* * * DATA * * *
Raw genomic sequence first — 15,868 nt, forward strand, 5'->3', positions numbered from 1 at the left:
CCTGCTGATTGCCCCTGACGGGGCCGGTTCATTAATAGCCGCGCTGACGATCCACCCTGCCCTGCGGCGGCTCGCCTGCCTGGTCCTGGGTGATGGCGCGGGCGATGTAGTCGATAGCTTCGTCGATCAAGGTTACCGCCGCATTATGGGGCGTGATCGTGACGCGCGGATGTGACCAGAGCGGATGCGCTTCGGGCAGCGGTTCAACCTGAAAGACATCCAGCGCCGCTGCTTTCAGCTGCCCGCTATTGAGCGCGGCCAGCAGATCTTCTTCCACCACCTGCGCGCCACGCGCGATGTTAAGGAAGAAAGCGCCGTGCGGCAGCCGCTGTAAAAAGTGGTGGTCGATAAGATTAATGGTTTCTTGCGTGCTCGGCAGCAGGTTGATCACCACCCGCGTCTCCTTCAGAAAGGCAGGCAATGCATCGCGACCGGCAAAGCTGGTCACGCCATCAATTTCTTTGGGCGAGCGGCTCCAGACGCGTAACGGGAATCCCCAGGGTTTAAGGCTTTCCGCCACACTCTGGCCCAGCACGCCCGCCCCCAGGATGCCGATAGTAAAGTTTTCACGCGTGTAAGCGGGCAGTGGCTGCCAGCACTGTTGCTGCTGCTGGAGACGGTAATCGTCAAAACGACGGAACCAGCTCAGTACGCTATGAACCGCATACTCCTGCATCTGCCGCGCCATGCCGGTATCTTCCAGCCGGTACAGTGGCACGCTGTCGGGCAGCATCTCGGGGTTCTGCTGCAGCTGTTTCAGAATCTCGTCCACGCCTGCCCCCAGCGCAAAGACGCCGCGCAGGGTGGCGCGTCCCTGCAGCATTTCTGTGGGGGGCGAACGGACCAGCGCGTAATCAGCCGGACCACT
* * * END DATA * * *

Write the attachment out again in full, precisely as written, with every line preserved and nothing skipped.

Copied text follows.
Raw genomic sequence first — 15,868 nt, forward strand, 5'->3', positions numbered from 1 at the left:
CCTGCTGATTGCCCCTGACGGGGCCGGTTCATTAATAGCCGCGCTGACGATCCACCCTGCCCTGCGGCGGCTCGCCTGCCTGGTCCTGGGTGATGGCGCGGGCGATGTAGTCGATAGCTTCGTCGATCAAGGTTACCGCCGCATTATGGGGCGTGATCGTGACGCGCGGATGTGACCAGAGCGGATGCGCTTCGGGCAGCGGTTCAACCTGAAAGACATCCAGCGCCGCTGCTTTCAGCTGCCCGCTATTGAGCGCGGCCAGCAGATCTTCTTCCACCACCTGCGCGCCACGCGCGATGTTAAGGAAGAAAGCGCCGTGCGGCAGCCGCTGTAAAAAGTGGTGGTCGATAAGATTAATGGTTTCTTGCGTGCTCGGCAGCAGGTTGATCACCACCCGCGTCTCCTTCAGAAAGGCAGGCAATGCATCGCGACCGGCAAAGCTGGTCACGCCATCAATTTCTTTGGGCGAGCGGCTCCAGACGCGTAACGGGAATCCCCAGGGTTTAAGGCTTTCCGCCACACTCTGGCCCAGCACGCCCGCCCCCAGGATGCCGATAGTAAAGTTTTCACGCGTGTAAGCGGGCAGTGGCTGCCAGCACTGTTGCTGCTGCTGGAGACGGTAATCGTCAAAACGACGGAACCAGCTCAGTACGCTATGAACCGCATACTCCTGCATCTGCCGCGCCATGCCGGTATCTTCCAGCCGGTACAGTGGCACGCTGTCGGGCAGCATCTCGGGGTTCTGCTGCAGCTGTTTCAGAATCTCGTCCACGCCTGCCCCCAGCGCAAAGACGCCGCGCAGGGTGGCGCGTCCCTGCAGCATTTCTGTGGGGGGCGAACGGACCAGCGCGTAATCAGCCGGACCACT